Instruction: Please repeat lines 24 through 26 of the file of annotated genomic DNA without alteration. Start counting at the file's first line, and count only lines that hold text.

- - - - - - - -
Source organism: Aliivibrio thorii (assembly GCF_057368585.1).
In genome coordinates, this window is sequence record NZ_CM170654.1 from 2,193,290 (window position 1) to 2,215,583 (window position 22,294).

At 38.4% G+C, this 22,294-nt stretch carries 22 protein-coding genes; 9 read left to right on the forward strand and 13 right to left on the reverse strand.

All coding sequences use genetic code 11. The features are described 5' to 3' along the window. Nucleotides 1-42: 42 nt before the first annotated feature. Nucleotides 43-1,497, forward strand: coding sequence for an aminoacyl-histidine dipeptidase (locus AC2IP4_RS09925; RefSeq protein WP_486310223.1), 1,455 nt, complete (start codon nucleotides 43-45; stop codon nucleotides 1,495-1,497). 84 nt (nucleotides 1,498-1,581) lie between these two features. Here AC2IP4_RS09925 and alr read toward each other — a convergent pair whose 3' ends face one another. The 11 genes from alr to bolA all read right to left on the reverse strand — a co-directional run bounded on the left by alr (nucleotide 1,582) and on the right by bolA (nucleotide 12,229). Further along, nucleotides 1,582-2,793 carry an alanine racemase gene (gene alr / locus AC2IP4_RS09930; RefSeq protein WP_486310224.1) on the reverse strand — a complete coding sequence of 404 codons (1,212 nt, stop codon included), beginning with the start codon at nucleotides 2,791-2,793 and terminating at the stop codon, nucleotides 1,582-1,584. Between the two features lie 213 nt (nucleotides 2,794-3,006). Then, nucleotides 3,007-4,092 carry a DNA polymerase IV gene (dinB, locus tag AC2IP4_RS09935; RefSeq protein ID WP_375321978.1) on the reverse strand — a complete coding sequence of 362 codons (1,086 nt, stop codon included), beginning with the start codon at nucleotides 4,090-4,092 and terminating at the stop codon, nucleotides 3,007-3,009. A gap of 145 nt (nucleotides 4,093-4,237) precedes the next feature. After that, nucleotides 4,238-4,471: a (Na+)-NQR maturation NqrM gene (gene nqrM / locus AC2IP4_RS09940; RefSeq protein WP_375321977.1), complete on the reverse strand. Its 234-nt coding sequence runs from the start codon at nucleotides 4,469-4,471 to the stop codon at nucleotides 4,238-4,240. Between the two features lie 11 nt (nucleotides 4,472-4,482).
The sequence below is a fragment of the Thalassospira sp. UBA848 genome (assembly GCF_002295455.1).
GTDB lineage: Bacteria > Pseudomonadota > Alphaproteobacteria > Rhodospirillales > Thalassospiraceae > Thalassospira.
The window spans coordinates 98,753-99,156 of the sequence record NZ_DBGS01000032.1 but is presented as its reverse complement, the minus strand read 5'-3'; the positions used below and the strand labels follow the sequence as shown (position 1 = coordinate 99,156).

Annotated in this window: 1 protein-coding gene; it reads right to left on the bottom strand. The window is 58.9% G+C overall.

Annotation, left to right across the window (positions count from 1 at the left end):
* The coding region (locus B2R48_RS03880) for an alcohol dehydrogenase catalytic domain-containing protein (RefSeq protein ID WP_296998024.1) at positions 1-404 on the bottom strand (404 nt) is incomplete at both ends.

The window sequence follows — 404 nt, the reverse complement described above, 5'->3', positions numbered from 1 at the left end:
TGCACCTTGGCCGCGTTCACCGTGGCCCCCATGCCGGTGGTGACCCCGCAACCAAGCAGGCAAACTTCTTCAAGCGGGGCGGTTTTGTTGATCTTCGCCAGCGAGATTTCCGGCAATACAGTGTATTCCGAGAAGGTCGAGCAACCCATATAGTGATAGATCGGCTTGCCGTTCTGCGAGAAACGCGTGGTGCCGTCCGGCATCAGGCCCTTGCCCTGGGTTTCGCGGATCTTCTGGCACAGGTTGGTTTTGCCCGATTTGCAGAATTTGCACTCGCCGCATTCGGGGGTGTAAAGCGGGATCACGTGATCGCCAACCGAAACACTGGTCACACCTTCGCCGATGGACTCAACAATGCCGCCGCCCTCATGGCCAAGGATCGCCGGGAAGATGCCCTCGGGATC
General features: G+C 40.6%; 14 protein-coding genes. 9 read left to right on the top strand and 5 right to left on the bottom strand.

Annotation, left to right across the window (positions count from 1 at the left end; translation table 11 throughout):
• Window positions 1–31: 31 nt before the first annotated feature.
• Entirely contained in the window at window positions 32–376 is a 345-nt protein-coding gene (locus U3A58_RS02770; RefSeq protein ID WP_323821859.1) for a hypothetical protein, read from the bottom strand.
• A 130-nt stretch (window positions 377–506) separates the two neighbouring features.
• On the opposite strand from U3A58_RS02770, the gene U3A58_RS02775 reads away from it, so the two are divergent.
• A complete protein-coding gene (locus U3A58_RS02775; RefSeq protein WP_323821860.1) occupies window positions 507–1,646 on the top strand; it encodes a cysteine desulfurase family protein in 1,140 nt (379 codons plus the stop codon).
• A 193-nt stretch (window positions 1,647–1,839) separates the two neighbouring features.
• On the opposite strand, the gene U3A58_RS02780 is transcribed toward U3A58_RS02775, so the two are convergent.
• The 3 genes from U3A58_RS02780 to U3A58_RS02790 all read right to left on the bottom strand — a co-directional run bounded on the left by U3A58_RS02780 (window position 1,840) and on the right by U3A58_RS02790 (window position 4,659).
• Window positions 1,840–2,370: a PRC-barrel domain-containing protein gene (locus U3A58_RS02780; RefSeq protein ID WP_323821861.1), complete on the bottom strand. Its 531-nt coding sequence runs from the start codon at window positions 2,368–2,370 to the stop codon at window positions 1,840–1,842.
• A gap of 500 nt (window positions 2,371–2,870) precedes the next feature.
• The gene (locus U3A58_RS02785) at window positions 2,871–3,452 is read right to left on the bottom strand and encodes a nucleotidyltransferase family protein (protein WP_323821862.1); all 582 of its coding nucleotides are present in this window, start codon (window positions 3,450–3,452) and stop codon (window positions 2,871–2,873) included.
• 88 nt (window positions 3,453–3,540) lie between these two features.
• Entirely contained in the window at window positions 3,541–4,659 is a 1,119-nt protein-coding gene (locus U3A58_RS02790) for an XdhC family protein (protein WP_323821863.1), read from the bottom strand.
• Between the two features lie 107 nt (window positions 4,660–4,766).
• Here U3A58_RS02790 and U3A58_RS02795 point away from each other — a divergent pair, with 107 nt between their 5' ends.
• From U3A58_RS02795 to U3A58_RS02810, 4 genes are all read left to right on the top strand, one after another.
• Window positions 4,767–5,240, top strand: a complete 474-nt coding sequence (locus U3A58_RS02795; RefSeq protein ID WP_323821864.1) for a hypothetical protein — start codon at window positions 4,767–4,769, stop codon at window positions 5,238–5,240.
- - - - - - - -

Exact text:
• A gap of 500 nt (window positions 2,371–2,870) precedes the next feature.
• The gene (locus U3A58_RS02785) at window positions 2,871–3,452 is read right to left on the bottom strand and encodes a nucleotidyltransferase family protein (protein WP_323821862.1); all 582 of its coding nucleotides are present in this window, start codon (window positions 3,450–3,452) and stop codon (window positions 2,871–2,873) included.
• 88 nt (window positions 3,453–3,540) lie between these two features.